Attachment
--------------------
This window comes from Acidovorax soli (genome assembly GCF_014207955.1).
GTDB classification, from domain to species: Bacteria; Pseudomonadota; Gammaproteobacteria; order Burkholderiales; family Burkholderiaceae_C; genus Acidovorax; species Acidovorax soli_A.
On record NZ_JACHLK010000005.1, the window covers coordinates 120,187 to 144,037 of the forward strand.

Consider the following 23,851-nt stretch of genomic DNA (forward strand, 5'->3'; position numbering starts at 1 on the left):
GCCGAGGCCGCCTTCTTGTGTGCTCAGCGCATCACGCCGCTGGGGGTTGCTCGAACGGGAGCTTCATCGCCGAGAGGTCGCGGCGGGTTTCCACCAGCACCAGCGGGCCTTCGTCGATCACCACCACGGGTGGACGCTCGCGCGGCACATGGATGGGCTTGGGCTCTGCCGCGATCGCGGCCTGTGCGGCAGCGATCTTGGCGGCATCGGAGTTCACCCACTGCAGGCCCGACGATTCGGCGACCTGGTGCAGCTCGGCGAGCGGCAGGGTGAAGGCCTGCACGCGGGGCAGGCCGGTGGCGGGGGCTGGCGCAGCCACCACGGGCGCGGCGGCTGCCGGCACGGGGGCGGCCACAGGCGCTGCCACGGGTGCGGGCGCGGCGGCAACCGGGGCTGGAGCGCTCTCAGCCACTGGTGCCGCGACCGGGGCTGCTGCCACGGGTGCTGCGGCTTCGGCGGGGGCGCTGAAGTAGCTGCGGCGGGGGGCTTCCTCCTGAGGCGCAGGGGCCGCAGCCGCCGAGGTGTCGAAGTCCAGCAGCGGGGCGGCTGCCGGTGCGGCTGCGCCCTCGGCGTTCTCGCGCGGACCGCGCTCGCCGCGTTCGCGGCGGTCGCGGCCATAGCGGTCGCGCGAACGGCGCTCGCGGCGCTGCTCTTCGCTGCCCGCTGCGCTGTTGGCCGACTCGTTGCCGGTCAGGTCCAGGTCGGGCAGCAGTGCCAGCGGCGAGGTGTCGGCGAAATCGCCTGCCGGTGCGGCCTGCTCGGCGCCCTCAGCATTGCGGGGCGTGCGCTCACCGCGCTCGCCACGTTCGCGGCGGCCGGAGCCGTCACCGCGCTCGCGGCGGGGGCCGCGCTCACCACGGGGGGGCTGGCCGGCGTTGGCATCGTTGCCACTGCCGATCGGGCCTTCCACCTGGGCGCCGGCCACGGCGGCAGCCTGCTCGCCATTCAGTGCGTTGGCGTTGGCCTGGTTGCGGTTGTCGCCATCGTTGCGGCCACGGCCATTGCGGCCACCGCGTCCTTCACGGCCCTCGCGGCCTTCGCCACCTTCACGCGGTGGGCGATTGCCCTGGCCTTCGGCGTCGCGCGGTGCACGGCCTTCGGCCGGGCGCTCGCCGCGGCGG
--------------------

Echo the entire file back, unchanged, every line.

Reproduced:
This window comes from Acidovorax soli (genome assembly GCF_014207955.1).
GTDB classification, from domain to species: Bacteria; Pseudomonadota; Gammaproteobacteria; order Burkholderiales; family Burkholderiaceae_C; genus Acidovorax; species Acidovorax soli_A.
On record NZ_JACHLK010000005.1, the window covers coordinates 120,187 to 144,037 of the forward strand.

Consider the following 23,851-nt stretch of genomic DNA (forward strand, 5'->3'; position numbering starts at 1 on the left):
GCCGAGGCCGCCTTCTTGTGTGCTCAGCGCATCACGCCGCTGGGGGTTGCTCGAACGGGAGCTTCATCGCCGAGAGGTCGCGGCGGGTTTCCACCAGCACCAGCGGGCCTTCGTCGATCACCACCACGGGTGGACGCTCGCGCGGCACATGGATGGGCTTGGGCTCTGCCGCGATCGCGGCCTGTGCGGCAGCGATCTTGGCGGCATCGGAGTTCACCCACTGCAGGCCCGACGATTCGGCGACCTGGTGCAGCTCGGCGAGCGGCAGGGTGAAGGCCTGCACGCGGGGCAGGCCGGTGGCGGGGGCTGGCGCAGCCACCACGGGCGCGGCGGCTGCCGGCACGGGGGCGGCCACAGGCGCTGCCACGGGTGCGGGCGCGGCGGCAACCGGGGCTGGAGCGCTCTCAGCCACTGGTGCCGCGACCGGGGCTGCTGCCACGGGTGCTGCGGCTTCGGCGGGGGCGCTGAAGTAGCTGCGGCGGGGGGCTTCCTCCTGAGGCGCAGGGGCCGCAGCCGCCGAGGTGTCGAAGTCCAGCAGCGGGGCGGCTGCCGGTGCGGCTGCGCCCTCGGCGTTCTCGCGCGGACCGCGCTCGCCGCGTTCGCGGCGGTCGCGGCCATAGCGGTCGCGCGAACGGCGCTCGCGGCGCTGCTCTTCGCTGCCCGCTGCGCTGTTGGCCGACTCGTTGCCGGTCAGGTCCAGGTCGGGCAGCAGTGCCAGCGGCGAGGTGTCGGCGAAATCGCCTGCCGGTGCGGCCTGCTCGGCGCCCTCAGCATTGCGGGGCGTGCGCTCACCGCGCTCGCCACGTTCGCGGCGGCCGGAGCCGTCACCGCGCTCGCGGCGGGGGCCGCGCTCACCACGGGGGGGCTGGCCGGCGTTGGCATCGTTGCCACTGCCGATCGGGCCTTCCACCTGGGCGCCGGCCACGGCGGCAGCCTGCTCGCCATTCAGTGCGTTGGCGTTGGCCTGGTTGCGGTTGTCGCCATCGTTGCGGCCACGGCCATTGCGGCCACCGCGTCCTTCACGGCCCTCGCGGCCTTCGCCACCTTCACGCGGTGGGCGATTGCCCTGGCCTTCGGCGTCGCGCGGTGCACGGCCTTCGGCCGGGCGCTCGCCGCGGCGG